EVGA revealed the specs on the new Z270 motherboards set to launch in just a few days.
EVGA’s Z270 flagship is the Z270 Classified K. All three of EVGA’s Z270 motherboards can overclock but the Classified K should overclock best. That’s because it features superior passive cooling hardware to keep the chipset and VRMs from overheating, which often is a key factor when overclocking.
EVGA also bestowed the Z270 Classified K with a Creative Core3D quad-core audio processor. This should reduce the CPU load while playing audio and increase audio quality when compared to the Realtek ALC1150 codec utilized on the Z170 Classified K. The company also added five additional power phases to the Z270 Classified K, which should help to avoid thermal throttling issues while overclocking.
Unfortunately, the Z270 Classified K doesn’t improve over its predecessor in all areas. The boards are extremely similar in many aspects, but the Z170 Classified K is superior when it comes to multi-GPU configurations, as it can support quad-SLI. The Z270 Classified K is limited to just 2-way SLI.
EVGA didn’t make a Z170 FTW-K motherboard, so the new Z270 FTW-K is best compared to the Z170 FTW. There are some notable improvements here, as the Z270 FTW-K features two M.2 Key-M and it has an improved power regulation system. It also gains a USB 3.1 Type-C port, which is becoming increasingly common.
The Z270 Stinger also improves on its predecessor, as it gains a USB 3.1 Type-C port and an M.2 Key M slot. These improvements are accompanied by an increase in the number of power phases, which should help improve overclocking results.
RAM speeds are up across the line by 400MHz on these boards as well. Overall, with the exception of the reduced SLI support on the Z270 Classified K board, EVGA’s Z270 motherboards feature mild improvements to their predecessors. There aren’t any extraordinary improvements, but then again this is mostly a generational update for the existing LGA1151 platform.
These boards should be released on January 5. No word on pricing at this time.
|EVGA 200-Series Motherboards|
|Model/Spec||Z270 Classified K||Z270 FTW-K||Z270 Stinger|
|Memory Support||4 x DDR4 DIMMs Up To 3600MHz||4 x DDR4 DIMMsUp To 3600MHz||2 x DDR4 DIMMs Up To 3600 MHz|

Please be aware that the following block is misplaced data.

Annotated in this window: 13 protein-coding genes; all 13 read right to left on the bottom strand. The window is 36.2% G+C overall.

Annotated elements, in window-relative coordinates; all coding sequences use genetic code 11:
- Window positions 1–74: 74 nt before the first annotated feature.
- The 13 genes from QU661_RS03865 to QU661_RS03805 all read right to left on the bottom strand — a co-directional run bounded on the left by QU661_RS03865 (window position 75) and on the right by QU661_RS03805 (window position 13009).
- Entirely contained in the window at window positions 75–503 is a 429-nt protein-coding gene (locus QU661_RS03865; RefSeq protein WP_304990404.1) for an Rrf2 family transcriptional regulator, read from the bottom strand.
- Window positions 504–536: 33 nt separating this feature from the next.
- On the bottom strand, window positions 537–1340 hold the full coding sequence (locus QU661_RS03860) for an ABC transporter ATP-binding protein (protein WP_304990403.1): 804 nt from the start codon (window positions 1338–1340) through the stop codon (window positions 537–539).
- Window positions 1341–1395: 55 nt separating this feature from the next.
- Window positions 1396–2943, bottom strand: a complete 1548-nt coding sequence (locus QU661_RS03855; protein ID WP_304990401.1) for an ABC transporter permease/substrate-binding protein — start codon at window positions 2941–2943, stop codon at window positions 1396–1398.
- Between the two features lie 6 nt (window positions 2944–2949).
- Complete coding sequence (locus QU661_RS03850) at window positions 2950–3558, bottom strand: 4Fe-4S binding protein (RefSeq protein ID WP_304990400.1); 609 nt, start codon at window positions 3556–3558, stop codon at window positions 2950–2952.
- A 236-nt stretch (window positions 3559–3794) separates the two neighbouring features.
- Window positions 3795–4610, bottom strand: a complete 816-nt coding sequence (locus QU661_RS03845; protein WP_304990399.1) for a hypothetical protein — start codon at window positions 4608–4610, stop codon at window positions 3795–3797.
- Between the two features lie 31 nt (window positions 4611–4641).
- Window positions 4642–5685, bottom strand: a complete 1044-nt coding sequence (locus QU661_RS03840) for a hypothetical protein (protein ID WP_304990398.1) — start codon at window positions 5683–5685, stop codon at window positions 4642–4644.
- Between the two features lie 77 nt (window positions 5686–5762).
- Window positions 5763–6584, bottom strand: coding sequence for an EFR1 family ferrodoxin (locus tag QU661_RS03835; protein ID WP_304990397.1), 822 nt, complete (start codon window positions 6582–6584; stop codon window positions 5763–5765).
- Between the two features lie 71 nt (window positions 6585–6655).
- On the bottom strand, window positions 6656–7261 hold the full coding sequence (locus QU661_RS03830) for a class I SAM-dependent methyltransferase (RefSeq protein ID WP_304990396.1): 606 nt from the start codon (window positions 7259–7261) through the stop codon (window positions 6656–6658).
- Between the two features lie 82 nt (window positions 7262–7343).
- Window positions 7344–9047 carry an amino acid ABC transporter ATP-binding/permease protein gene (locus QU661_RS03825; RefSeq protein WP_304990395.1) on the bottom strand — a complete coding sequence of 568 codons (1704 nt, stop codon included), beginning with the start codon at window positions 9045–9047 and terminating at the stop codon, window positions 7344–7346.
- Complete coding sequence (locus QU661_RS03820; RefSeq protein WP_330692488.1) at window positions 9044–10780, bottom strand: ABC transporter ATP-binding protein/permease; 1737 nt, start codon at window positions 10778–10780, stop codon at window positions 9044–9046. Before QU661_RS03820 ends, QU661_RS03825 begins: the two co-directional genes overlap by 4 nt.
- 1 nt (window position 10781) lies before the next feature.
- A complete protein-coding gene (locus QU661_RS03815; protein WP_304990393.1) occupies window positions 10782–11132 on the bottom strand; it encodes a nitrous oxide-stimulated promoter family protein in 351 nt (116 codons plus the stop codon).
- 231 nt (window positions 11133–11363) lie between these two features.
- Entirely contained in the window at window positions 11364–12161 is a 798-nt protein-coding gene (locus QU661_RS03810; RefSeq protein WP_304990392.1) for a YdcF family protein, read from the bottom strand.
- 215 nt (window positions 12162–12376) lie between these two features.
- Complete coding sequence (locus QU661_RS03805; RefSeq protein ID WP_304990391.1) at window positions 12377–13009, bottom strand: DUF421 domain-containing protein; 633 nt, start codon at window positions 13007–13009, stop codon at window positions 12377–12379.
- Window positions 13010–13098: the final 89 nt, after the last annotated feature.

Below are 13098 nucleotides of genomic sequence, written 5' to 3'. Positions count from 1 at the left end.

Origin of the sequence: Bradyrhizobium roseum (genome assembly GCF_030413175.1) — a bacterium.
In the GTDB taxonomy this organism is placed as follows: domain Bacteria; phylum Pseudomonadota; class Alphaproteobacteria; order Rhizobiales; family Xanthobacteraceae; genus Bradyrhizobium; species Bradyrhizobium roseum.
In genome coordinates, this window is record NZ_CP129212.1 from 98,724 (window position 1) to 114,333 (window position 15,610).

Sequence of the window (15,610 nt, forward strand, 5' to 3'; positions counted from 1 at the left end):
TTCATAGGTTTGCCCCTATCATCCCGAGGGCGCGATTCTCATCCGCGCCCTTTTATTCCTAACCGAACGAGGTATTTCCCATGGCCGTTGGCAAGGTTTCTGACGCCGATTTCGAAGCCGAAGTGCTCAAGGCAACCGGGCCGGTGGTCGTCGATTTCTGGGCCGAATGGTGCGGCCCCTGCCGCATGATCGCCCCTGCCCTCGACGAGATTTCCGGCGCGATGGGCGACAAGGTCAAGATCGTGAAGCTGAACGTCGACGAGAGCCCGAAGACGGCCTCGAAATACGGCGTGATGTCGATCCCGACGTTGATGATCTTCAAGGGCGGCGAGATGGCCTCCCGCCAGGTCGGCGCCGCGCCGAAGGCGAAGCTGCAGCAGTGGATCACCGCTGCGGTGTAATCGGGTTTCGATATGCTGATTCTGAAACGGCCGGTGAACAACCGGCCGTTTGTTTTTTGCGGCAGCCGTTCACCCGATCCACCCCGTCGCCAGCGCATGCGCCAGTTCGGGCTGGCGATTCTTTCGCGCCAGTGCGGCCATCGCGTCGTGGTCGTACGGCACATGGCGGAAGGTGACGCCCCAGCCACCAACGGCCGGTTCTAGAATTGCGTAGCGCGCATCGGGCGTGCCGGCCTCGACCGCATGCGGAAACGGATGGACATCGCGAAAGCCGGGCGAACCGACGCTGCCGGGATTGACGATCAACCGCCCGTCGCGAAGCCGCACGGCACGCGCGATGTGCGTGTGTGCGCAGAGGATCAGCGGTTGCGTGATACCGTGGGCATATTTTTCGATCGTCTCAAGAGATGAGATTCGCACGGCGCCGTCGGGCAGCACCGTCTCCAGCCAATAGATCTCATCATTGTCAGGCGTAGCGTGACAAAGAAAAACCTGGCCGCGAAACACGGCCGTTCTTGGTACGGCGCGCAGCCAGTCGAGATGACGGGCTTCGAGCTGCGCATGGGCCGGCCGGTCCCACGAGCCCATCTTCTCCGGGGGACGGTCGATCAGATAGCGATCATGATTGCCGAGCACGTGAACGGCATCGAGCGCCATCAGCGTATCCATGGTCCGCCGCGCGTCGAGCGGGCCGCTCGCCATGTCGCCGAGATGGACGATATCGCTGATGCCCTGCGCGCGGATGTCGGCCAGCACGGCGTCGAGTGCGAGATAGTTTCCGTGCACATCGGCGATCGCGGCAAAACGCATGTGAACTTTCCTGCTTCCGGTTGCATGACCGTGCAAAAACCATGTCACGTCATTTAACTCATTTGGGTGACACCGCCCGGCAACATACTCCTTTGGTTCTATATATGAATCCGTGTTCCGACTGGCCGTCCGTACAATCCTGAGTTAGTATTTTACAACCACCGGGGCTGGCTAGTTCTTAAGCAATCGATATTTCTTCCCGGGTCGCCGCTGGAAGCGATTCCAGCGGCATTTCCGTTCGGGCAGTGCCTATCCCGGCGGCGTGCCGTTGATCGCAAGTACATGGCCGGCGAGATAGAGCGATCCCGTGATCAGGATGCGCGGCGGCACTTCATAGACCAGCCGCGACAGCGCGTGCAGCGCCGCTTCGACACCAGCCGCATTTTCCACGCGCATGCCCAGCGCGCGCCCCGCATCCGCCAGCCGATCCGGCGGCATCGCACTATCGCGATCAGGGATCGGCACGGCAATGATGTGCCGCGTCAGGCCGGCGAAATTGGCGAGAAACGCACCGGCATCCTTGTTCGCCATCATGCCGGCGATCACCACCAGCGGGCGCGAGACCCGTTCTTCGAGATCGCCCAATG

|PCI/PCI-E||3 x PCI-E x13 x PCI-E x 16||PCI-E x1PCI-E x43 x PCI-E X16||PCI-E x16|
|Networking||Intel i219v Gigabit LANKiller E2500 Gigabit LAN||Intel i219 Gigabit LANKiller E2400 Gigabit LAN||Intel i219 Gigabit LANDual-Band Wi-Fi + Bluetooth|
|Audio||Creative Core3D Quad-Core Audio Processor||Realtek ALC 1150||Realtek ALC 1150|
|Ports||8 x SATA-III (4 From Z270 PCH, 4 From Marvell 9235 Controller)2 x M.2 Key MM.2 Key EU.2USB Type-C||6 x SATA-III2 x M.2 Key MM.2Key EU.2USB Type-C||4 x SATA-IIIM.2 Key MM.2 Key EU.2USB Type-CType-A|
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WHOA, NO RGB!!!! I'm definitely not buying that! (sacrcasm)Reply
In many ways I'm glad there are no rgb lights, give the people who don't like lights an excellent choice for motherboards.
Me too. I kinda like the one by the audio sub system, but it's a bit too much for me to have them all over.Reply
Hopefully they didn't "forget" to add thermal pads or thermal paste where required under some components of their boards, like they did with their implementation of the GTX 1080.Reply
i think you can turn off the RGB light on other motherboards, like asus strix.Reply
i want too see more mATX motherboards.
19106722 said:i think you can turn off the RGB light on other motherboards, like asus strix.
i want too see more mATX motherboards.
Don't tell them that they can turn off the RGB. Let them keep blindly spreading misinformation about the RGB boards because they think it works like a LED fan LOL.
All jokes aside, it amazes me how many people out there who consider themselves PC elite or enthusiast because they put together their first computer and still don't know that they can turn off the RGB on the motherboard lol.